Bystanders are what saved the 2012 victim, who prefers to remain anonymous. She credits living with her best friends as the push that caused her to come forward.
“This all happened my junior year, when I was living in the house,” the victim said. “So my best friends got to see me be upset, ask why and practically drag me to the police station.”
The student had broken up with her boyfriend and then found out she was pregnant. She told her ex-boyfriend about the pregnancy, and he told her that he wanted nothing to do with her. She then decided to have an abortion. Her ex-boyfriend, who was never a student at Rider, proceeded to send her threatening texts, calls, voicemails and emails saying if she could kill his child, he could kill her and her family.
“I don’t think girls know. I don’t think boys know,” the victim said. “I don’t think students know that what they’re experiencing might be considered domestic violence.”
Both Rider and the Lawrence Police have to follow the New Jersey attorney general’s definition of domestic violence. According to the New Jersey State Division of Criminal Justice, domestic violence includes one or more of the following offenses upon a person: homicide, assault, terroristic threats, kidnapping, criminal restraint, false imprisonment, sexual assault, criminal sexual contact, lewdness, criminal mischief, burglary, criminal trespass, harassment and stalking.
This means students who are experiencing emotional or mental distress from a roommate, a classmate or a former friend can all file a domestic violence claim. As in the 2012 victim’s case, it doesn’t have to include physical or sexual abuse. Hurtful, harmful or threatening words, whether in person or over technology, can be considered domestic violence.
Of the 12 cases reported at the university in the five years from 2010 to 2014, according to Lawrence Police, 11 involved Rider students. Eleven of the cases had female victims and two of the cases had male victims, with one case having both a male and a female victim. Two of the cases involved the same two victims, showing that domestic violence can reoccur in a student’s life. Half of the cases occurred during the day, while the other half occurred during the late evening or early morning. The 12th case involved divorced parents visiting campus on the same day.
In regard to identifying and reporting a case of domestic violence, whether it be for oneself or for a friend, there are ways to reach out for help.
“Do not be afraid to reach out using the three D’s: direct, delegate, distract,” Stahley said. Direct by directly placing yourself into a situation to prevent it from escalating further, delegate by getting someone to intervene for you who can better handle the situation and distract by diffusing a situation by distracting those involved.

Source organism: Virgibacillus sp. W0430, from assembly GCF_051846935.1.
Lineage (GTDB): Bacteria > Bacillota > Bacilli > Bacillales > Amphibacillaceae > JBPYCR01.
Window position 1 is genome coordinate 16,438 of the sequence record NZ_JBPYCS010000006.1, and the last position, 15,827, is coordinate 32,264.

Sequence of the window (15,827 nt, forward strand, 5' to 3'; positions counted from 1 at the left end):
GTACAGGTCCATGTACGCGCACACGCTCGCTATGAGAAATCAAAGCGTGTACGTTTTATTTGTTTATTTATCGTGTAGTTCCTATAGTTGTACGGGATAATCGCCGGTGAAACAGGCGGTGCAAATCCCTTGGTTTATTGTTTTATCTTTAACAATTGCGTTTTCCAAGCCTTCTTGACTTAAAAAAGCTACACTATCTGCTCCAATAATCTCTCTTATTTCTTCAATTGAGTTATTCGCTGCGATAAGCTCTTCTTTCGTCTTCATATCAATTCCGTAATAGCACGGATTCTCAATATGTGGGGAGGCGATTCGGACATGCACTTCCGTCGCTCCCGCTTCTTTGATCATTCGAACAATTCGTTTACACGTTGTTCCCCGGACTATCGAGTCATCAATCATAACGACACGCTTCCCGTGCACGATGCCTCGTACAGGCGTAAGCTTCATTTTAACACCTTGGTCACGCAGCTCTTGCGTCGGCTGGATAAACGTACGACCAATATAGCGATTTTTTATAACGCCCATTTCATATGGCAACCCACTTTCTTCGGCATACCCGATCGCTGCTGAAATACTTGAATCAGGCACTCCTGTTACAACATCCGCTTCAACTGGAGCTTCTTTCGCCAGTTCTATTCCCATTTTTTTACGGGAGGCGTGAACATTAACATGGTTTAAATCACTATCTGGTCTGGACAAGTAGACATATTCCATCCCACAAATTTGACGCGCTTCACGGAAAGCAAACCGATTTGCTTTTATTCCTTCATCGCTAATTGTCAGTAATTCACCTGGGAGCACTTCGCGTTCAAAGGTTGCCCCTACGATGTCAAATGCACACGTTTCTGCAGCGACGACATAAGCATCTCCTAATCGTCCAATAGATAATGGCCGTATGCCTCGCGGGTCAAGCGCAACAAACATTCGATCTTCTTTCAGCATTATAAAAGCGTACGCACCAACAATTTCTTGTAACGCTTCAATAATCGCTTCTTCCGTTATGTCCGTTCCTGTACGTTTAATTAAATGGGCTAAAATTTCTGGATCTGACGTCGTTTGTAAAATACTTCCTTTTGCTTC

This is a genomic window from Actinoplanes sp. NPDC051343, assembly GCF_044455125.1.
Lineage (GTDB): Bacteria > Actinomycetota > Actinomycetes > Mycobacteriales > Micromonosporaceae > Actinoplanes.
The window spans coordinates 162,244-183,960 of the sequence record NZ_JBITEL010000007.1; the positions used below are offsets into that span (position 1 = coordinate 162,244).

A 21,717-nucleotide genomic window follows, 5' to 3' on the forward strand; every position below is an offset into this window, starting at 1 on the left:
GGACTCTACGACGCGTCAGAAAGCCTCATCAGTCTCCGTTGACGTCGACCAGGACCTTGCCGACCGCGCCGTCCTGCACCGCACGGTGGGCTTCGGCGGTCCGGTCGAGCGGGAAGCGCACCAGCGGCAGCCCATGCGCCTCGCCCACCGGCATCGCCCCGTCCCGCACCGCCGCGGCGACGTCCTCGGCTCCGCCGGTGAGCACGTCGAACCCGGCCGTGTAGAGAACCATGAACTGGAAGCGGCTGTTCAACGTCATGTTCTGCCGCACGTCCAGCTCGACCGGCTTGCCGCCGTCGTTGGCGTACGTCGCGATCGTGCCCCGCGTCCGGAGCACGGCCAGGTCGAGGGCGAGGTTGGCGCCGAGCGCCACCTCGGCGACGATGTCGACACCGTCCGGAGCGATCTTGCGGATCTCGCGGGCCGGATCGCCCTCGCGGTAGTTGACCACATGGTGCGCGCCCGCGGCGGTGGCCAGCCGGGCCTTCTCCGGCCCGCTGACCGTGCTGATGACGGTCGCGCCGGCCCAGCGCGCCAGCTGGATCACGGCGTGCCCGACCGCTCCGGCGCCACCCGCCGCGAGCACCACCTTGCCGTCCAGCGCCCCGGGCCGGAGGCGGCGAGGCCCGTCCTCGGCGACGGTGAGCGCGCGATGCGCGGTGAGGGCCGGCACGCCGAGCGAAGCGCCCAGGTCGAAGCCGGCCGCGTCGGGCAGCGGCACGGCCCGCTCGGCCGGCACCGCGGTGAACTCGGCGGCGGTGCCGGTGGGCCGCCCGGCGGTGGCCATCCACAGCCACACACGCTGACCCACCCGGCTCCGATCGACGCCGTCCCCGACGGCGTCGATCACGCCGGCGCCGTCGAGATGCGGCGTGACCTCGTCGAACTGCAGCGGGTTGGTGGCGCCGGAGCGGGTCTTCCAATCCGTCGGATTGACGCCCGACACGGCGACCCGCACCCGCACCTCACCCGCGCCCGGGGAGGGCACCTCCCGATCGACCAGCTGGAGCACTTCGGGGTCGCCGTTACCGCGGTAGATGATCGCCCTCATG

Amodio reminds students, though, that there are resources all around them. The counseling center, the health center, resident advisers and the police all have specialized trained staff to deal with domestic violence situations. In addition, Mercer County has set up a domestic violence response team to aid any victims who come forward to the Lawrence Police to guide them with advice and to navigate their situation in ways the average officer could not.
Students should also be aware that in The Source, the university’s code of conduct, there is an Anti-Harassment and Non-Discrimination Policy stating all student rights, as well as local sources they can reach out to in times of need, regardless of the time of day or day of the week.
Dean of Students Anthony Campbell wants students to speak up, whether they themselves or their friend are falling victim to domestic violence.
“Don’t sit quietly and not talk to folks,” he stated. “Nobody deserves to experience domestic violence. Nobody.”
The 2012 victim says she’s just finally coming to terms with her situation now. She’s grateful for the opportunity to share her story to benefit others.
“Whether you’re a girl or a boy, telling someone and asking for help is OK,” she would remind anyone who could potentially be a fellow victim. “There are safe spaces and safe people who you can share what’s going on in a judgment-free way, and you don’t have to deal with it by yourself. Please, it’s not healthy to keep it in.”